Effective Decision Making: Wisdom from 15 Experienced Entrepreneurs

To help you navigate the complex world of entrepreneurial decision-making, we’ve gathered insights from 15 CEOs and founders.

From being balanced and flexible to using the pros and cons framework, these leaders share their tried-and-true frameworks, techniques, and lessons on making impactful decisions in their ventures.

Be Balanced and Flexible 

Thoughtful decision-making has been integral to growing our 3D visualization firm over the past decade. I took time to clearly define the specific decision and objective before weighing options. Jumping to solutions prematurely risks misguided choices.

However, endless deliberation is avoided. Analysis paralysis can also delay progress. I set a timeline for making the final call to maintain momentum.

When data is available, key metrics and projections are compiled to supplement experiential intuition. But decisions can’t always be purely data-driven.

Ultimately, I’ve learned that deciding with confidence, then relentlessly executing while remaining flexible, yields the best results. Stick to the vision while adapting to contextual factors.

As No Triangle Studio has scaled, balancing research, input, instinct, and conviction has served well through uncertain terrain. But in entrepreneurship, uncertainty is the only certainty.

Lukas Berezowiec, Founder, CEO, NoTriangle Studio

Invest in People, Not Ideas

Invest in people, not ideas. An entrepreneurial spirit will discover many ideas that spark interest—but what really matters is the humans behind them. Can you see yourself problem-solving, overcoming disagreements, and aligning creatively with a potential business partner? These are the questions you need to ask.

Julia Kahlig-Garuba, CEO, Herb & Root

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Guide Decisions with Mission and Values

Decision-making should always start and end with your mission, values, and principles; however, beyond that, I’m a big believer in developing anecdotal sayings and philosophies with your team as your organization evolves. The more you can have a few principles captured by catchy slogans that become an inside language for your company, the better.

These are shorthand sayings that embody the decision-making values of the team and can be the glue that holds the team together over time and reduce friction when difficult decisions are made. As an example, one I’ve used over the years is “Today is better,” which serves to create a sense of urgency among the team and create a forward momentum that helps fight against procrastination.

Jim Fetzner, CEO, CaptureFully

Take a Minimalist Approach

I truly believe that start-uppers should embrace a minimalist decision-making process.

When I started to build my job board, I made the mistake of worrying about processes that could increase our revenue by 5-10%. The problem was that we didn’t have the scale for small decisions to make a difference, so it ended up being a waste of time and energy.

Unless your annual income is in the millions, I strongly recommend that you focus on ideas that have the potential to move the needle. If an idea cannot at least 2x your income or increase your retention rate by 50%, you should ditch it.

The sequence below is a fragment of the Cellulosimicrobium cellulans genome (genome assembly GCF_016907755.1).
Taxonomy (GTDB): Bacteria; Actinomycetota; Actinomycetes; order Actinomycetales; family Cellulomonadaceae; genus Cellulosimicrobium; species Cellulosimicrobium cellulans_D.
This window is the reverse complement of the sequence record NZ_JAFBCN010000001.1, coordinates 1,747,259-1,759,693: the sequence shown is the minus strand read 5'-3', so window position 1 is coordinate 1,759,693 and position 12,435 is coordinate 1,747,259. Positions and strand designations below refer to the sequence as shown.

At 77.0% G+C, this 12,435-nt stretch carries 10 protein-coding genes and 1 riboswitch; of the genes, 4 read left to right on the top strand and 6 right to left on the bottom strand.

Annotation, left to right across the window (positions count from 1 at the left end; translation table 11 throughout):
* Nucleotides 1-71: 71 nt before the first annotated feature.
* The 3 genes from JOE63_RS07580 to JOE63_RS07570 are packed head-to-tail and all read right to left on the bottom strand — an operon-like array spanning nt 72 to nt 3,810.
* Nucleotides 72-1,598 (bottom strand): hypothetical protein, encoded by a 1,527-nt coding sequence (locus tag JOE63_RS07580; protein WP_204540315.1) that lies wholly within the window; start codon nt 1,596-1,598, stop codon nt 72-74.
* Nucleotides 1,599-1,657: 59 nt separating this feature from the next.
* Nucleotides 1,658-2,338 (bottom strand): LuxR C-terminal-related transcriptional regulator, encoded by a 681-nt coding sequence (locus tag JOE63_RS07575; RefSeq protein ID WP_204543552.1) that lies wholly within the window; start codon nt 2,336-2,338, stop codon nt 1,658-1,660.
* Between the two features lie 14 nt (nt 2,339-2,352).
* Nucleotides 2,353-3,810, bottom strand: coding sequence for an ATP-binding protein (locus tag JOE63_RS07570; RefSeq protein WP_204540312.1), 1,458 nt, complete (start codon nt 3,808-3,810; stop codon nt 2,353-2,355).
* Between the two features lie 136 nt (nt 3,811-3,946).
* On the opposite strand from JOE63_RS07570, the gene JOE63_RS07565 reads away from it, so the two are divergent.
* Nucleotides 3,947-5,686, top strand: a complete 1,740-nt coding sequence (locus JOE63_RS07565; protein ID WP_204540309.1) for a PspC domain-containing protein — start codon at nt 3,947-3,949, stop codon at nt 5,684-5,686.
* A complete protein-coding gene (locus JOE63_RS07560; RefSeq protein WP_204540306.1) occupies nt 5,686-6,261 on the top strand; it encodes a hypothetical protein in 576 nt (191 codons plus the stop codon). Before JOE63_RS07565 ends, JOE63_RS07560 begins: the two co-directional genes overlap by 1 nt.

Nathan Brunner, CEO, Salarship

Improve Decisions with a Feedback Pipeline

One of the best ways to improve decision-making is by creating a feedback pipeline. As a startup founder, it can be very difficult to get honest input from your team members. After all, no one likes to “rock the boat” with the boss.

That’s why a few years ago, we implemented our feedback pipeline. This involves sending out a monthly form where team members can share ideas freely and anonymously with each other.

Where the magic happens is in the next step, though.

We go through the ideas and choose the best ones to implement. Then, we publicly shout out the person who suggested the idea in our next team meeting.

This creates a positive loop that rewards people for putting their ideas out there, and it gives us an idea of what direction the team is leaning towards overall.

Bogdan Zlatkov, Lead Instructor for HR and Hiring, Growth Hack Your Career

Combine Creativity and Perspective

I prefer to follow a creative approach in my decision-making process. Innovation is the key to thriving entrepreneurship, and I try to incorporate it while making decisions.

Whenever I have a problem, I think of new strategies as solutions. Considering different perspectives gives an overview of possible outcomes. I can have an inkling of the risk factors and success rate. After introspection, I select the one with a higher success rate and fewer risks. A creative approach to decision-making helps to improve clarity.

As a result, entrepreneurs can see what they should prioritize for the better growth of their business. It can increase business yields and fulfillment of objectives or targets.

Sally Johnson, CEO and Founder, Green Light Booking

Leverage Business Intelligence 

Business Intelligence (BI) has been a cornerstone of effective decision-making in my entrepreneurial journey. The power of BI lies in its capacity to transform raw data into actionable insights.

By analyzing patterns, trends, and metrics from past and present operations, BI tools allow me to make data-driven decisions rooted in concrete evidence rather than relying solely on intuition. For example, when evaluating the efficiency of our paid advertising campaign, BI metrics can show which strategies yielded the highest ROI, guiding future marketing efforts. 

The lesson for other entrepreneurs is clear: In today’s data-rich environment, leveraging Business Intelligence can give you a significant competitive advantage. It ensures that decisions are strategic, targeted, and based on evidence, reducing risk and increasing the likelihood of success.

Michael Sena, CEO and Lead Analytics Consultant, Senacea Ltd.

Conduct A/B Testing

In my entrepreneurial journey, I’ve learned that effective decision-making is at the core of success. One invaluable lesson I’ve embraced is a decision-making framework inspired by A/B testing, but applied to team dynamics and innovation.

This framework evolved from my experience managing diverse team members at Shopper. The clash of these two worlds often led to disagreements that were challenging to resolve without showing favoritism.